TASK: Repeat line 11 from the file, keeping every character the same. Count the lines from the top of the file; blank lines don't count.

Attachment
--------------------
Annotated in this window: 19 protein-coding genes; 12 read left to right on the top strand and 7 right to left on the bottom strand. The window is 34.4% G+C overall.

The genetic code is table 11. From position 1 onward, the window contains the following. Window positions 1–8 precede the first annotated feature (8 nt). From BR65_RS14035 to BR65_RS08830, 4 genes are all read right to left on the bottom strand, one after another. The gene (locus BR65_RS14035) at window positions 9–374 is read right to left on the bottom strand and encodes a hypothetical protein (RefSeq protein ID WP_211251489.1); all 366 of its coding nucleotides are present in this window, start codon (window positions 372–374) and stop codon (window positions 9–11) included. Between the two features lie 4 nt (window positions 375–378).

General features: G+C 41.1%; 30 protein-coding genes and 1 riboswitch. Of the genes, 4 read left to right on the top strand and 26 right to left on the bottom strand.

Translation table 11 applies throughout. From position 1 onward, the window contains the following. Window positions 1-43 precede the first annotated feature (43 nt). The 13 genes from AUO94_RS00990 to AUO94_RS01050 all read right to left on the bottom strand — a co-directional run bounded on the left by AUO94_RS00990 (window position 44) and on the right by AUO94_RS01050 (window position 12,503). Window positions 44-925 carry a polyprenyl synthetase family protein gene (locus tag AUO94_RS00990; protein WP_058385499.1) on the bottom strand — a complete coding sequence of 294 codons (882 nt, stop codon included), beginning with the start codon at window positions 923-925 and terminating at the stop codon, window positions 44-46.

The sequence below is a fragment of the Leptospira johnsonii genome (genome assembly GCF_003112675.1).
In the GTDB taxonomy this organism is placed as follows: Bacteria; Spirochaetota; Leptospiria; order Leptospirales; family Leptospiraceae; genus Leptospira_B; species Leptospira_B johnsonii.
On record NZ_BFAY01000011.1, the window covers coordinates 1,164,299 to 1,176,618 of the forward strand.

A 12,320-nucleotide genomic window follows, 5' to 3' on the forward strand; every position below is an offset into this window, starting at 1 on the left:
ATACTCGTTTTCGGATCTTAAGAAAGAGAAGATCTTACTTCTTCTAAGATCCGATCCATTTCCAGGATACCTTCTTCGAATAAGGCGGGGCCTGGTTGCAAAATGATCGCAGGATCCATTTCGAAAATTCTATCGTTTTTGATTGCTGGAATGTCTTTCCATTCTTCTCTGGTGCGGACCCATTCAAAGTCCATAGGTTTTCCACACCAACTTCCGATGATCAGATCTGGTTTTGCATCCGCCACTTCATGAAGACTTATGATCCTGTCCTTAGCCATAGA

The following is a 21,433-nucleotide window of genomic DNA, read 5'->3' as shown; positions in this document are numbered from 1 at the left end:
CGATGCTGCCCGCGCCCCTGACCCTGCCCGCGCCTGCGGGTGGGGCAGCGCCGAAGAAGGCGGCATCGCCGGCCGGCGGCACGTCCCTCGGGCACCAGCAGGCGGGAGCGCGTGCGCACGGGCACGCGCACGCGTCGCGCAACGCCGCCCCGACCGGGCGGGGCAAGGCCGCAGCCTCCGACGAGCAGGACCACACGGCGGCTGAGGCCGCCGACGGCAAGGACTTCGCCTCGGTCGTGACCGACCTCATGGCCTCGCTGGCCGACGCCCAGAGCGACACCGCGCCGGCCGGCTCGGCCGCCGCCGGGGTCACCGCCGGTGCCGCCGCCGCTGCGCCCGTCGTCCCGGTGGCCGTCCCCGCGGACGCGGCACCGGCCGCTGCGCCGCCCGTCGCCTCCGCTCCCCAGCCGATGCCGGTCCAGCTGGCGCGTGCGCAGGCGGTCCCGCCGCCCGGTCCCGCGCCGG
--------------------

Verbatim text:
CGATGCTGCCCGCGCCCCTGACCCTGCCCGCGCCTGCGGGTGGGGCAGCGCCGAAGAAGGCGGCATCGCCGGCCGGCGGCACGTCCCTCGGGCACCAGCAGGCGGGAGCGCGTGCGCACGGGCACGCGCACGCGTCGCGCAACGCCGCCCCGACCGGGCGGGGCAAGGCCGCAGCCTCCGACGAGCAGGACCACACGGCGGCTGAGGCCGCCGACGGCAAGGACTTCGCCTCGGTCGTGACCGACCTCATGGCCTCGCTGGCCGACGCCCAGAGCGACACCGCGCCGGCCGGCTCGGCCGCCGCCGGGGTCACCGCCGGTGCCGCCGCCGCTGCGCCCGTCGTCCCGGTGGCCGTCCCCGCGGACGCGGCACCGGCCGCTGCGCCGCCCGTCGCCTCCGCTCCCCAGCCGATGCCGGTCCAGCTGGCGCGTGCGCAGGCGGTCCCGCCGCCCGGTCCCGCGCCGG